Everyday more customers are hesitant about development and question if custom work against SharePoint is a good idea. Often they lean towards the opinion that only out-of-the-box solutions are allowed to be created. They believe this will pose less problems when upgrading to a next version or they just have an overall no-code policy.
This poses the question of what exactly is out-of-the-box. There have been jokes that a SharePoint installation is only out-of-the-box as long as you only add content through the browser without changing anything else. There is a reason for those jokes. Out-of-the-box does not always mean there will be no problems during upgrade and code does not always mean there will be. That is why we have been thinking about what is customization, what is configuration and what is development and why we have created a vision about which should be used and when.
Defining what is what
- Configuration is:
- Adapting the intended effect of Out-of-the-Box functions through the offered configuration options.
- Adding new functionality through productized Solutions, Apps or WebParts that can be bought including a support contract.
- Changes to a site that can be made through the browser or with the aid of SharePoint Designer or InfoPath Designer. These changes are stored in the content database.
- Customization is:
- Adapting the intended effect of Out-of-the-Box functions through code.
- Adding new functionality to SharePoint through code.
- Development is:
- Customization can, by definition, only be done by developing something. But not everything that is developed should be considered customization because they do not change the intended effect of Out-of-the-Box functions and/or add new functionality to SharePoint. Sometimes development is just making configuration repeatable.
- Besides customization development for example also entails:
- Farm solutions containing only CAML definitions for content types and lists
- (Farm) solutions for deploying masterpages, styling and branding
- (Cloud) Apps for deploying masterpages, styling and branding
- Code using Client Side Object Model (CSOM) to create content types and lists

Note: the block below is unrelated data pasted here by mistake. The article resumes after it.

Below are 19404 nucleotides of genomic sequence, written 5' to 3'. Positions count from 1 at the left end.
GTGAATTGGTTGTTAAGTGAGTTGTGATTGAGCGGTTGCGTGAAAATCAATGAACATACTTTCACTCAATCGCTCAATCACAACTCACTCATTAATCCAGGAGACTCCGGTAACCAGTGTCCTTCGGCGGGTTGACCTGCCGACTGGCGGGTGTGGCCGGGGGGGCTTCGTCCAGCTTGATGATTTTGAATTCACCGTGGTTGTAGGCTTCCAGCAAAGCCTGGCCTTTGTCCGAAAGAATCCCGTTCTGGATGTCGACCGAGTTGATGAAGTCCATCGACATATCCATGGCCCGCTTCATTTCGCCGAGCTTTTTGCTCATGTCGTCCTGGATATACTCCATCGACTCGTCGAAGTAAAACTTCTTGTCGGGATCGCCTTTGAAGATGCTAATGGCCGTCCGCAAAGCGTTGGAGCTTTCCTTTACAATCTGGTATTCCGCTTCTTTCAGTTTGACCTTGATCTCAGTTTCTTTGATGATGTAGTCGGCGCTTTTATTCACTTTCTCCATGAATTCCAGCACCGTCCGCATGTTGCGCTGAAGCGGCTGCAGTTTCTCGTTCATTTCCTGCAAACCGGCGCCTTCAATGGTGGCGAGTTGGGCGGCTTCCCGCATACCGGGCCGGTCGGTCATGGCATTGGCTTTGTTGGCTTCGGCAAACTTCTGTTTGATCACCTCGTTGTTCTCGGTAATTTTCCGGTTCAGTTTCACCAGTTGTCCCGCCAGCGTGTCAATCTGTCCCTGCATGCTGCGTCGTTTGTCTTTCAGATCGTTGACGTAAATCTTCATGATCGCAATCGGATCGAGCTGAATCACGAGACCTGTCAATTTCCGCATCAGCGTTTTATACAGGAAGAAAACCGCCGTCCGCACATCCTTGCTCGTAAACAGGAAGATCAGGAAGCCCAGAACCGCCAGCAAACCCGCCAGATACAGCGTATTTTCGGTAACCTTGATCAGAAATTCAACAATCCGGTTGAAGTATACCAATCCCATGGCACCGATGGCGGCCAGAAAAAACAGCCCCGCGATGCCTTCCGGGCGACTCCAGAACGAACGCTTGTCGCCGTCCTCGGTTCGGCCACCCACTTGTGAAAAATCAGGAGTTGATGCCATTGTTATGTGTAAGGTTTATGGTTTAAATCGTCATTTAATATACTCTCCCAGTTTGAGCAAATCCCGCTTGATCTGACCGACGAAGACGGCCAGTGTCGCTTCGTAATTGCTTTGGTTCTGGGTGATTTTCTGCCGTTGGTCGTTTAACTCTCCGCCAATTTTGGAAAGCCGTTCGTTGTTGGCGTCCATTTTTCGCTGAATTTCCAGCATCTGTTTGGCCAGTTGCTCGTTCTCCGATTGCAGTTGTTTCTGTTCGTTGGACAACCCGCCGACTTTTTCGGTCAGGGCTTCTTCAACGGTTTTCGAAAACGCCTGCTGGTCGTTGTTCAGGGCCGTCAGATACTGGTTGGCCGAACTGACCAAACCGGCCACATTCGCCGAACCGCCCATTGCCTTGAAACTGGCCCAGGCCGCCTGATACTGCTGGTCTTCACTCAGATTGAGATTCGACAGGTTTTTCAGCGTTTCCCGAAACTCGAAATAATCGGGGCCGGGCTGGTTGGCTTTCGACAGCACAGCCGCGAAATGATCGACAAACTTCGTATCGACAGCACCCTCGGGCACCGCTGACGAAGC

- Powershell scripts to for instance support deployments, rolling out site structures, etc.
- Files in farm solutions are often deployed to the file system (14 or 15 hyve) of the front-end web server(s). This means that someone with rights to the server has to install the solution.
- Farm solutions using features and element files to roll out content types can create dependencies that are difficult to resolve when upgrading to the Cloud App Model later.
How and what to choose
Taking a configuration only stand point seems the safest route for clients. But what if configuration only causes higher maintenance costs? What if realizing configuration adjustments is time consuming and error prone?
In these cases the underlying reason for preferring configuration to customization is ignored when keeping to the configuration only stand point.
- Reasons to choose configuration over customization are:
- Least risk of problems or costly changes when upgrading
- Least risk of problems with availability and reliability
- Least risk for support and of high maintenance costs
- Most flexible for end-users and site administrators
- Down sides to configuration are:
- No version history
- Cannot be rolled out to other (for instance from development to production) environments or other sites
- Not repeatable
- Higher risk of user errors/typos
That is why we should look at the impact of the requested change when deciding on configuration only vs customization vs development:
- Configuration is preferred to customization when:
- it is in line with the underlying reasons for preferring configuration: less problems and costs with upgrades, less problems with availability, etc.
- it does not result in unacceptable loss of functionality, issues with maintainability, etc.
- New functionality should preferably be added using configurable, productized and supported WebParts or App(Part)s.
- Adjustments to configuration should preferably be implemented using reusable apps, solutions/features (wsp) or supported by repeatable Powershell scripts.
The feature framework should not be used when it creates dependencies on those features that will hinder later upgrades:
- For example defining a CAML only solution to create content types that exactly mimic what can be done manually through the browser. By using a solution it is repeatable and it does not contain code. It will create a dependency on the features so should only be considered if the client has a no-code rule and is not considering moving to a pure Cloud App Model approach.
- Using a solution with features for implementing styling and themes is still a valid approach.
- Only when
- a. When functionality, maintainability, etc. mean that configuration only can result in limitations
- b. No productized solution is available or it is not an option to buy
… only then is development a good option.
Development should follow the new App Model which is designed to prevent issues with upgrades and availability of SharePoint.
Of course the world is not always black and white and there are a lot of grey boundaries.
For a client not using SharePoint 2013, the best option for their problem can be different from that of a client that does use SharePoint 2013 or one that uses Office 365.
For those interested in reading more, those boundaries are described in more detail in a whitepaper around this topic which is available upon request.